Collaborative neuroimaging data management systems that promote data sharing exist and their use is encouraged. Consider maximising the benefits of the research to society by making the data available to other researchers either through a university’s repository facilities or, if available and relevant, by submitting the data to a brain bank (for example, see the practical recommendations from the BRAINS Expert Working Group for enhancing the creation, use and reuse of neuroimaging data [33]).

Conclusions

Imaging is an evolving science, and metrics derived from imaging are increasingly being used as study endpoints. We provide an overview of what is, from experience, essential for setting up a successful longitudinal or multi-centre imaging study. Following and implementing these steps will lead to valuable and usable data and help avoid wastage of imaging data and study failure.
  1. 1.

    Plan the study: This includes building relationships with imaging experts who are best placed to ensure the study meets its aims.

     
  2. 2.

    Set up an imaging manual with the essential details of the imaging process (e.g. include the scanning protocol and analysis methods). Do this before you apply for a grant or ethical approval. Implement an image management system.

     
  3. 3.

    Perform a dummy run before the trial starts in which you test your scan protocol on a volunteer and go through the other imaging procedures needed for successful study performance. Test your analysis methods.

     
  4. 4.

    Carefully acquire scans of high quality that are consistent across the study.

     
  5. 5.

    Monitor the scan uploading process and make sure the scans are received as expected at the central data site. Decide how to anonymise scans before transferal to other sites.

     
  6. 6.

    Implement data QC and quality assurance and feedback at all appropriate study steps (image acquisition, data upload, pre-processing and post-processing) to identify problems early, to give feedback to correct problems and thus, to ensure you have high-quality data.

     
  7. 7.

    Use structured data and share the data.

     

Abbreviations

BIDS: 

Brain imaging data structure

CT: 

Computed tomography

DICOM: 

Digital Imaging and Communications in Medicine (file type)

FLAIR: 

Fluid-attenuated inversion recovery

fMRI: 

Functional MRI

IRAS: 

Integrated Research Application System

IRB: 

Institutional review board

MRI: 

Magnetic resonance imaging

PET: 

Positron emission tomography

QC: 

Quality control

Declarations

Acknowledgements

None.

Funding

This work was unfunded but the manuscript draws on our experience derived from studies funded by the following: Medical Research Council (G0701120, G1001245 and MR/M013111/1), Wellcome Trust (075611 and WT088134/Z/09/A), Age UK, Lupus UK, Chief Scientist Office (CZB/4/281), Stroke Association (TSA02/01), Chest Heart and Stroke Scotland (ResFell04), Alzheimer’s Society, Row Fogo Charitable Trust (BRO-D.FID3668413) and the Scottish Funding Council through the SINAPSE Collaboration (Scottish Imaging Network—A Platform for Scientific Evidence).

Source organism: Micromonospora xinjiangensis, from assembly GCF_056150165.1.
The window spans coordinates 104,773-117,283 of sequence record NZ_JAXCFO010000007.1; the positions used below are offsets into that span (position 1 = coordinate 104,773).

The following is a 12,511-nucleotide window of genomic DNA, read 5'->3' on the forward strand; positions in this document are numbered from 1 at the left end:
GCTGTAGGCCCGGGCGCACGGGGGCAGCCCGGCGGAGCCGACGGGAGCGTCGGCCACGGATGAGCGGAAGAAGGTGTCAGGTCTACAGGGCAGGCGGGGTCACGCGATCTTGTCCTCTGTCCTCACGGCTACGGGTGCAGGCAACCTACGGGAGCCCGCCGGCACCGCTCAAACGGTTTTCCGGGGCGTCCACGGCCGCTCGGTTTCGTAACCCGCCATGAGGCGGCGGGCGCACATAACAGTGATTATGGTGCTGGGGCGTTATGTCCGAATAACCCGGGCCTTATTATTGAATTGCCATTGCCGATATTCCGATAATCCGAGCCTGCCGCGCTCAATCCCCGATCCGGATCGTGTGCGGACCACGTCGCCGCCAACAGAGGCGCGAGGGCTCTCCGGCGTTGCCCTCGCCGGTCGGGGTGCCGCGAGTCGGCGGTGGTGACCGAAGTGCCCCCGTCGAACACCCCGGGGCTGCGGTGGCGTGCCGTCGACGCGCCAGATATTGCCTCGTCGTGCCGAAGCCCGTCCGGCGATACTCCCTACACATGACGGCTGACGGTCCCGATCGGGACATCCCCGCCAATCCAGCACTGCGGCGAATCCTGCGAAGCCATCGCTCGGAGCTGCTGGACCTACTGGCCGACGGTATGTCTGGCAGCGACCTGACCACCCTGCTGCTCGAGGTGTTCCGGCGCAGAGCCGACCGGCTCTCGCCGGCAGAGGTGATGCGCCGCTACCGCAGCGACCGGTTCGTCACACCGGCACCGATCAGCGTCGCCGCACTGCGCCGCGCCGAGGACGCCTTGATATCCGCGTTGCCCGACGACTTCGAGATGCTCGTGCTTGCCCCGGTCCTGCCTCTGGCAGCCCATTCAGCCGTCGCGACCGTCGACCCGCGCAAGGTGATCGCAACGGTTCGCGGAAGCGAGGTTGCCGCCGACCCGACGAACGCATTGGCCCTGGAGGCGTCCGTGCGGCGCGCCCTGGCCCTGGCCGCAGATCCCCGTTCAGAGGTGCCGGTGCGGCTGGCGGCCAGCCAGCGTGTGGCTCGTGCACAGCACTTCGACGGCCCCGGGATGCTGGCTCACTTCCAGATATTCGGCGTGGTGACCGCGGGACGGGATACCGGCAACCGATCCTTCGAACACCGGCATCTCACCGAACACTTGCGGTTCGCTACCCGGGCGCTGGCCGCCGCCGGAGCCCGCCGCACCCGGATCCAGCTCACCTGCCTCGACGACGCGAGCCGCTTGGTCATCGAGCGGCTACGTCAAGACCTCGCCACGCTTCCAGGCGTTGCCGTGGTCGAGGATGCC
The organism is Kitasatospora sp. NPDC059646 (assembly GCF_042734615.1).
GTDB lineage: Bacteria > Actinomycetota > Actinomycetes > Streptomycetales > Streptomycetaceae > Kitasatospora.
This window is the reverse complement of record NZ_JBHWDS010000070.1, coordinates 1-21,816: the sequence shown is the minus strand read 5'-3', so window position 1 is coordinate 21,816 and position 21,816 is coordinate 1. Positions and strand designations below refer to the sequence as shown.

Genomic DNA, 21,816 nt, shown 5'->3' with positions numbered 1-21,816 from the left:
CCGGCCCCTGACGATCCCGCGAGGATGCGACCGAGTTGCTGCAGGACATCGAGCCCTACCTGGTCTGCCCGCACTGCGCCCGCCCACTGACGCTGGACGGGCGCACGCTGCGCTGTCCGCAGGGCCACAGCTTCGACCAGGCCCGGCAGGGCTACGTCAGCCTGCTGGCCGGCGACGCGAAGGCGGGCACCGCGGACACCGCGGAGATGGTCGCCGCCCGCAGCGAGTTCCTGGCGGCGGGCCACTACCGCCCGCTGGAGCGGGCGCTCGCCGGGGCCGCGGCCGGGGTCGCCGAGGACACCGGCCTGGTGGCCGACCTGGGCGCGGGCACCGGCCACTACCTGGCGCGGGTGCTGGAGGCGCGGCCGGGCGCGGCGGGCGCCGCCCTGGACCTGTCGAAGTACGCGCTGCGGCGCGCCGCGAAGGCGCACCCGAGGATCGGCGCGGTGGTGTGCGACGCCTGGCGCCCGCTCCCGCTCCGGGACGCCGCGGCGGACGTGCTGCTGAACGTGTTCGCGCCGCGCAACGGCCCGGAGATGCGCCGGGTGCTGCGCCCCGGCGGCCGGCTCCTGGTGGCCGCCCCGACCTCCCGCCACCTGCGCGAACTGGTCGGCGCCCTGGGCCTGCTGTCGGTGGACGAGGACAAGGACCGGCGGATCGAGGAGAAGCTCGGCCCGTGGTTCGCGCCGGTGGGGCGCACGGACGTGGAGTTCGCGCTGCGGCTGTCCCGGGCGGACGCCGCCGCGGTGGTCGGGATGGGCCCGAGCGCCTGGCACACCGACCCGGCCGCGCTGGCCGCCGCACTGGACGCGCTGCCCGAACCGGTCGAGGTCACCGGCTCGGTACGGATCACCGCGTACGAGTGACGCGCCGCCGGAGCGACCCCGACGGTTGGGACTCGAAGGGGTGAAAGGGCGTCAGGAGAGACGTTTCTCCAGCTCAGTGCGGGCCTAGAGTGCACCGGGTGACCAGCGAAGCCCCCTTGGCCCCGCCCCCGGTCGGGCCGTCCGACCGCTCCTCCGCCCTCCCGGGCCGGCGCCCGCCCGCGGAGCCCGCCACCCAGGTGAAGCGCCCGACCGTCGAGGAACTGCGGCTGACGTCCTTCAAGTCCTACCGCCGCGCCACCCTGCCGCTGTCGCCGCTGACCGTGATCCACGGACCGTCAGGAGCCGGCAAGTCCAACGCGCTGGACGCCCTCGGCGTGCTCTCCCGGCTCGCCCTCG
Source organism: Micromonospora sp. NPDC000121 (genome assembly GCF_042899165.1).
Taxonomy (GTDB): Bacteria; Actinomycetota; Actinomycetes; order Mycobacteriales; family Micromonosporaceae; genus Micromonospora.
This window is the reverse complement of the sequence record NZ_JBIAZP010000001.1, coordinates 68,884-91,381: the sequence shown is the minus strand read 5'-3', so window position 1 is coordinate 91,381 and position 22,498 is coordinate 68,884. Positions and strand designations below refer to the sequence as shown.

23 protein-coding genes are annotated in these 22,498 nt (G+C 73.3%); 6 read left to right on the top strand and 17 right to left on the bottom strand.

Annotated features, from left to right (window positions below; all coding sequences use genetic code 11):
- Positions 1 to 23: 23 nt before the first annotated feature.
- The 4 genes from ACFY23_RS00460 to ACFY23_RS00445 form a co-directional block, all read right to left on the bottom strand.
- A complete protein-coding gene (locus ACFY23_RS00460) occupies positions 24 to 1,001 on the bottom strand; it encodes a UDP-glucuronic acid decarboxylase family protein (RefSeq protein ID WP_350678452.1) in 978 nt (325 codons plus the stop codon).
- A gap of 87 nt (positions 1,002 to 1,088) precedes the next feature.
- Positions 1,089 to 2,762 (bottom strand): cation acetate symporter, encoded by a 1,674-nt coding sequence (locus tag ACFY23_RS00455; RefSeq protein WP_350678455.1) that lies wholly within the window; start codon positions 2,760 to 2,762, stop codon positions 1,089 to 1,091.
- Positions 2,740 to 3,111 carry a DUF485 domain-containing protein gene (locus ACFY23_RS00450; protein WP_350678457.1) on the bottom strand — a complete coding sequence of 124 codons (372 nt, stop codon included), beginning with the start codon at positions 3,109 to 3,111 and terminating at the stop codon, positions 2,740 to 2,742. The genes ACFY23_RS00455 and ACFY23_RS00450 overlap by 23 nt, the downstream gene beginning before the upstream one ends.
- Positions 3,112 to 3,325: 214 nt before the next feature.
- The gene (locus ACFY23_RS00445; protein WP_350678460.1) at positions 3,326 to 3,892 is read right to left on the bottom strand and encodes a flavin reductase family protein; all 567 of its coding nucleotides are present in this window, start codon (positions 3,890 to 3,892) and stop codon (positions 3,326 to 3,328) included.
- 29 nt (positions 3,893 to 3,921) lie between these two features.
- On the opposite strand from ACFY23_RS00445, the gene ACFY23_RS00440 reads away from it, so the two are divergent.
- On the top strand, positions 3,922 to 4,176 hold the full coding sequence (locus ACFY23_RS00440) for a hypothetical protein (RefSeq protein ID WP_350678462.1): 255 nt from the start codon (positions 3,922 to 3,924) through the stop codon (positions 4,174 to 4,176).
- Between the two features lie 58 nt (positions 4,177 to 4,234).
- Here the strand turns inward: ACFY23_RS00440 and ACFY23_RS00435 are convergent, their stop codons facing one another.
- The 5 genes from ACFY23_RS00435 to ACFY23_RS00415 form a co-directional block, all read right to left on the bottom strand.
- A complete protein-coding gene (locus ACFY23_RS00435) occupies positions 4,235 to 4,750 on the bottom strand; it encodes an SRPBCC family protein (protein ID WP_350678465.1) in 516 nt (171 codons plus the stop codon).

Availability of data and materials

Data sharing is not applicable to this article as no datasets were generated or analysed during the current study.

Authors’ contributions

SJW conceived of the idea. All authors contributed to the research, including clinical and technical input. SJW drafted the manuscript. SJW, RM, MdCVH, CP, ES, DJ, ADW and JMW edited the manuscript. All authors read and approved the final manuscript.

Ethics approval and consent to participate

Not applicable.

Consent for publication

We consent to publish the research paper.

Competing interests

The authors declare that they have no competing interests.

Publisher’s Note

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Open AccessThis article is distributed under the terms of the Creative Commons Attribution 4.0 International License (http://creativecommons.org/licenses/by/4.0/), which permits unrestricted use, distribution, and reproduction in any medium, provided you give appropriate credit to the original author(s) and the source, provide a link to the Creative Commons license, and indicate if changes were made. The Creative Commons Public Domain Dedication waiver (http://creativecommons.org/publicdomain/zero/1.0/) applies to the data made available in this article, unless otherwise stated.

Authors’ Affiliations

(1)
Edinburgh Imaging and Centre for Clinical Brain Sciences, University of Edinburgh, Edinburgh, UK
(2)
UK Dementia Research Institute Edinburgh, University of Edinburgh, Edinburgh, UK
(3)
CCBS, Chancellor’s Building, Royal Infirmary of Edinburgh, 49 Little France Crescent, Edinburgh, EH16 4SB, UK